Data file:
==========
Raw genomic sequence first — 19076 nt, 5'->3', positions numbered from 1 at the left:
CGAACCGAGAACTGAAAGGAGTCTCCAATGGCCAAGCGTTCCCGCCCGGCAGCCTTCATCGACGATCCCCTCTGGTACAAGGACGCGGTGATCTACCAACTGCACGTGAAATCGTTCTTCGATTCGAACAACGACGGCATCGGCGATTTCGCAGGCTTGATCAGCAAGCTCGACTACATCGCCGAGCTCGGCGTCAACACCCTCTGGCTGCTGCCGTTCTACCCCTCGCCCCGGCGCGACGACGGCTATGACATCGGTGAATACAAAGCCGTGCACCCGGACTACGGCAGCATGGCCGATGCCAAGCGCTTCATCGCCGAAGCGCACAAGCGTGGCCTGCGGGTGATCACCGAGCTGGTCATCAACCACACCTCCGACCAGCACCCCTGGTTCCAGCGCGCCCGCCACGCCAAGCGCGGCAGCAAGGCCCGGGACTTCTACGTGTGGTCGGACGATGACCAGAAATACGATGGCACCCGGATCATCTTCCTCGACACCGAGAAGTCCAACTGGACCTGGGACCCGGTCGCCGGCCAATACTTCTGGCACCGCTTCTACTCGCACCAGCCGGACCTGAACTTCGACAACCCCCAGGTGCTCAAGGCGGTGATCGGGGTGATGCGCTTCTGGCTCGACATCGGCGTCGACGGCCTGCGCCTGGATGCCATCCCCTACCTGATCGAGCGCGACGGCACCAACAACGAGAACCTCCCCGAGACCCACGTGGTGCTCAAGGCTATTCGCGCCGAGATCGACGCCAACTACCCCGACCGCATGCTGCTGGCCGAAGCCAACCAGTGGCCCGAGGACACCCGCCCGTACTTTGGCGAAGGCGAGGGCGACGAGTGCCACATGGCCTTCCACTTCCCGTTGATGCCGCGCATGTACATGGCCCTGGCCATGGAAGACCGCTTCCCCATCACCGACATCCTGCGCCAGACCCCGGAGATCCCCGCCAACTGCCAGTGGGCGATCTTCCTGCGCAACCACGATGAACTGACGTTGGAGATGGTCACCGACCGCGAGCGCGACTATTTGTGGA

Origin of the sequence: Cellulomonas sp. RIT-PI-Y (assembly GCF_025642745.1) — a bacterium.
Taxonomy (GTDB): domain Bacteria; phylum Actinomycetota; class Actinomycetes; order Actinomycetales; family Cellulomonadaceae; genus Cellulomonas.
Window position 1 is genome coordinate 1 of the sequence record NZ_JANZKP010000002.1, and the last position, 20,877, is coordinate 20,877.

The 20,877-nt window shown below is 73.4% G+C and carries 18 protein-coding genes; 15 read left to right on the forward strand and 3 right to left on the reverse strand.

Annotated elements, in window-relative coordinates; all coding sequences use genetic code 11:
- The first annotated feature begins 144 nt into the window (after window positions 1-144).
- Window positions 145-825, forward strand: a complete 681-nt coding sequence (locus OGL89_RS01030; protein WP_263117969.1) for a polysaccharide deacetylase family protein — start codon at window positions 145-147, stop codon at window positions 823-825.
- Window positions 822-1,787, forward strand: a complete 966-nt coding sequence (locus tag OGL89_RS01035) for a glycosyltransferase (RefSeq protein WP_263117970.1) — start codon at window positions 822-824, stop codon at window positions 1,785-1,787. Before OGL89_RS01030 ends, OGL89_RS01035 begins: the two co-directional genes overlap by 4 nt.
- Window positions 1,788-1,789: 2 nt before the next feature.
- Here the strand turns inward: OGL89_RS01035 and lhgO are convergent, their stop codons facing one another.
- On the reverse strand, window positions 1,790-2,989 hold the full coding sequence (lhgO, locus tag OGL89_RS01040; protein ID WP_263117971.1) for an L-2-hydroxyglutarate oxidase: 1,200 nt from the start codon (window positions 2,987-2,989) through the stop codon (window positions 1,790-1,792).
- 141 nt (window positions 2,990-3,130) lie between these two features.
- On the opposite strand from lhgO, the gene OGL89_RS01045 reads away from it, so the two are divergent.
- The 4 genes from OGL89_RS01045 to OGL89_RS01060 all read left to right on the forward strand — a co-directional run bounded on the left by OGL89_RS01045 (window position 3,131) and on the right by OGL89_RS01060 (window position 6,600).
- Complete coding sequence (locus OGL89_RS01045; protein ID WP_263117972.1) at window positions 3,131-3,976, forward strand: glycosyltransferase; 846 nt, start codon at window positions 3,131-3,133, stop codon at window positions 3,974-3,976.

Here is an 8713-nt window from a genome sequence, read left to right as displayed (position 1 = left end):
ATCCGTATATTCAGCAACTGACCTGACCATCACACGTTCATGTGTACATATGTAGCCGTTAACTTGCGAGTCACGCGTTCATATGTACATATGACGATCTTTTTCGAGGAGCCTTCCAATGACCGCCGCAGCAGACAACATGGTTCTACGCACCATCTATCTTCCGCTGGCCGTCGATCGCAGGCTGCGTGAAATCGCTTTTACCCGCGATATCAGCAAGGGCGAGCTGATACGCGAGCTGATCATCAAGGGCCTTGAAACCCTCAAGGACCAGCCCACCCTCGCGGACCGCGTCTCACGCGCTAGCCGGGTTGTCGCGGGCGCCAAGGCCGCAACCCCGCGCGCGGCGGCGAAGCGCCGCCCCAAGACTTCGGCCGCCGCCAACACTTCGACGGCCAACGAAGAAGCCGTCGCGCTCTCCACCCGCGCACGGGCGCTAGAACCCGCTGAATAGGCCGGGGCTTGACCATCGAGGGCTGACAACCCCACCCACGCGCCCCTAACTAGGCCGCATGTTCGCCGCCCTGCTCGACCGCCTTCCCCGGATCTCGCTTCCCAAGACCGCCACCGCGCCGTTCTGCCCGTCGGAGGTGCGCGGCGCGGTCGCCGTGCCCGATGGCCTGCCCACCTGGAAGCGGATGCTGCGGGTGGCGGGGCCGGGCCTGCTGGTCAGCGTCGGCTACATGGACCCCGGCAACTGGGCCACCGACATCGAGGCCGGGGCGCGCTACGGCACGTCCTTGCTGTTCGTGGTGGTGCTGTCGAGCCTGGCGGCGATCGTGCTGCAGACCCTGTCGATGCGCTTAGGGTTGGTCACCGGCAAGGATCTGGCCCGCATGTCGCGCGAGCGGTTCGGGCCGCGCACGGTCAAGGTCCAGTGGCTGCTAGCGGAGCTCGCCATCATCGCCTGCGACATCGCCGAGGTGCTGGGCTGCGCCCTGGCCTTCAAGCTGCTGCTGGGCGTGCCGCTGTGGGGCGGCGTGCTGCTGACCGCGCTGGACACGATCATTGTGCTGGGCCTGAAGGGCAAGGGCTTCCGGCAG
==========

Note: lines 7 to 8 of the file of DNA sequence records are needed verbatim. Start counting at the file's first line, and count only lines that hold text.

Annotated elements, in window-relative coordinates; all coding sequences use genetic code 11:
- The first annotated feature begins 144 nt into the window (after window positions 1-144).